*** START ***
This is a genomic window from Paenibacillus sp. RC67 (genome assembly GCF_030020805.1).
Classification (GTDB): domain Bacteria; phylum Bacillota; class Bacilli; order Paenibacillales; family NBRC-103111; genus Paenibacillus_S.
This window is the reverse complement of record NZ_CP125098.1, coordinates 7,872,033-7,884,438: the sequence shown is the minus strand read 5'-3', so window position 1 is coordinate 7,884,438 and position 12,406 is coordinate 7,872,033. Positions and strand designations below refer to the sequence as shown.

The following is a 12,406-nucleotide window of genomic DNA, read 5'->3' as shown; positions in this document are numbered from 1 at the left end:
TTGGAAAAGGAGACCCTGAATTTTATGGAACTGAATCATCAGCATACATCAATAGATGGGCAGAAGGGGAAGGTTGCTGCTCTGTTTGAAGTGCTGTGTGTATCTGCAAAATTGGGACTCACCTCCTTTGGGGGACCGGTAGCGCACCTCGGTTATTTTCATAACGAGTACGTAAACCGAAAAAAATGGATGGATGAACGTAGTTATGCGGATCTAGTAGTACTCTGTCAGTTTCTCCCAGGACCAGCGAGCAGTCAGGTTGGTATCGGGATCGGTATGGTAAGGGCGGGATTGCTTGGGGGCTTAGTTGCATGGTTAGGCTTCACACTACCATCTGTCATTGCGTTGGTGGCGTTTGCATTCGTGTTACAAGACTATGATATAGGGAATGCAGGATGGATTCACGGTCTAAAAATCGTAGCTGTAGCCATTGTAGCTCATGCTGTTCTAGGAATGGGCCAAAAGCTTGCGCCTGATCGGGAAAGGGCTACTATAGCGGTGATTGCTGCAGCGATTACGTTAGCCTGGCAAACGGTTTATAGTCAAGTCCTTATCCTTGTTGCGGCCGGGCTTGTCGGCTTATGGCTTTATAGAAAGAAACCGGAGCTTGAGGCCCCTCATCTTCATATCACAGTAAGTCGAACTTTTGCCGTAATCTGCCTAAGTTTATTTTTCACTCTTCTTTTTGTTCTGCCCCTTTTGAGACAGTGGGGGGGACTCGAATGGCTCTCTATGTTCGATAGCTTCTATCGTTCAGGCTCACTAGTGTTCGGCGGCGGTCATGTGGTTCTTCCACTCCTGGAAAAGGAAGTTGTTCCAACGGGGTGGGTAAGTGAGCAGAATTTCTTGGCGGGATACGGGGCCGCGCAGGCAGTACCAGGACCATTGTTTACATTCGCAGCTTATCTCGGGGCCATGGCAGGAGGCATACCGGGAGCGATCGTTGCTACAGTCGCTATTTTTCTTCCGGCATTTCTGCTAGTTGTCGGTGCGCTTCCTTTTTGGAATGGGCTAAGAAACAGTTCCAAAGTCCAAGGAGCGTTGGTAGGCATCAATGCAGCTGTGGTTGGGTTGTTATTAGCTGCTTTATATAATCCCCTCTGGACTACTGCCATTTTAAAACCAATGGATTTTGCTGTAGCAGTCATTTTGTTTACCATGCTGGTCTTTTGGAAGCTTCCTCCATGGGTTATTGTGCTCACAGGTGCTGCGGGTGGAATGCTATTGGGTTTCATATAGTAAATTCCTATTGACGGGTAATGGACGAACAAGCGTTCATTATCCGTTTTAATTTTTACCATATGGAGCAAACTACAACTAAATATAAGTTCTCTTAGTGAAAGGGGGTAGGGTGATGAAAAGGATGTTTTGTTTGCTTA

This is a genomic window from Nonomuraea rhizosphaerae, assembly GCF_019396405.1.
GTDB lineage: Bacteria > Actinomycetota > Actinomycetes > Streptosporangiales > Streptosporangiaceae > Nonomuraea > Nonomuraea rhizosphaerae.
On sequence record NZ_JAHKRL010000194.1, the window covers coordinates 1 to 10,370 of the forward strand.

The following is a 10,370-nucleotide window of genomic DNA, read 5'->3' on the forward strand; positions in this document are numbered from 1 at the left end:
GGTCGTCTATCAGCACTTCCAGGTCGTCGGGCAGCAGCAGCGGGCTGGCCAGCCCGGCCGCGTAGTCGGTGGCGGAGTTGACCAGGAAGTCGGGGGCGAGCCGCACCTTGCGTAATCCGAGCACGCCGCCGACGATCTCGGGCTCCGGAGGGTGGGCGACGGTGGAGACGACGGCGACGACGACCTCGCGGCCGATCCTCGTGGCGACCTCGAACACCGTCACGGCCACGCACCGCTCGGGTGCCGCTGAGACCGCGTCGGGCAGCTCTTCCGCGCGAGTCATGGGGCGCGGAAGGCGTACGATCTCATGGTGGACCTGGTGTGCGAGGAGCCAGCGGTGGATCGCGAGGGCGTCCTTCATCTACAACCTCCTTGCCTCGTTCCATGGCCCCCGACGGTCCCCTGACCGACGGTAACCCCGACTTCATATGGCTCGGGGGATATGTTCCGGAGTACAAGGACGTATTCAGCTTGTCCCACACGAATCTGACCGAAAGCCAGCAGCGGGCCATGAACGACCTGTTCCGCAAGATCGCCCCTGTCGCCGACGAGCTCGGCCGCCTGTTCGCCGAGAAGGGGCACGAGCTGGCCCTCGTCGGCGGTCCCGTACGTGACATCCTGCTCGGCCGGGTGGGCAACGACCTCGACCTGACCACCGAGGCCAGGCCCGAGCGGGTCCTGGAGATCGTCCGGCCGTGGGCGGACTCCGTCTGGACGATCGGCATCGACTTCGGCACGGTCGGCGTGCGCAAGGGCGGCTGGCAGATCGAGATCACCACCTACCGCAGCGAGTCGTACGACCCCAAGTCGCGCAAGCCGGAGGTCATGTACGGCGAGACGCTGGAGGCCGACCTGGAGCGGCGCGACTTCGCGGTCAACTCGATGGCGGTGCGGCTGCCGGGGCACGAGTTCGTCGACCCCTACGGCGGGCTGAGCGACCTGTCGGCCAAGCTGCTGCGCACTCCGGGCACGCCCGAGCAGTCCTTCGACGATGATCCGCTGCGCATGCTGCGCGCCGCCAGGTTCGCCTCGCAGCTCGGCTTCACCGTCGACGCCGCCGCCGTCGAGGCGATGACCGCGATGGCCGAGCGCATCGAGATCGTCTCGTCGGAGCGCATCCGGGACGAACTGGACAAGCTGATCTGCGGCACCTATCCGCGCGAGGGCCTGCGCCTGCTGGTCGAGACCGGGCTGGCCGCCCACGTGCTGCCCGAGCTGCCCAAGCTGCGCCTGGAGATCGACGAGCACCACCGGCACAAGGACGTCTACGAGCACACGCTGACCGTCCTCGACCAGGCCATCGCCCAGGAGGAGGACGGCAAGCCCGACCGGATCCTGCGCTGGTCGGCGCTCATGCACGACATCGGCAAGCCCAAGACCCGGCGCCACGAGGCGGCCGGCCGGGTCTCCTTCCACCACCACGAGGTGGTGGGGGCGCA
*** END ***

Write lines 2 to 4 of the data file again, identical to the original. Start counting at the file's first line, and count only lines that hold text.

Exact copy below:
Classification (GTDB): domain Bacteria; phylum Bacillota; class Bacilli; order Paenibacillales; family NBRC-103111; genus Paenibacillus_S.
This window is the reverse complement of record NZ_CP125098.1, coordinates 7,872,033-7,884,438: the sequence shown is the minus strand read 5'-3', so window position 1 is coordinate 7,884,438 and position 12,406 is coordinate 7,872,033. Positions and strand designations below refer to the sequence as shown.

The following is a 12,406-nucleotide window of genomic DNA, read 5'->3' as shown; positions in this document are numbered from 1 at the left end: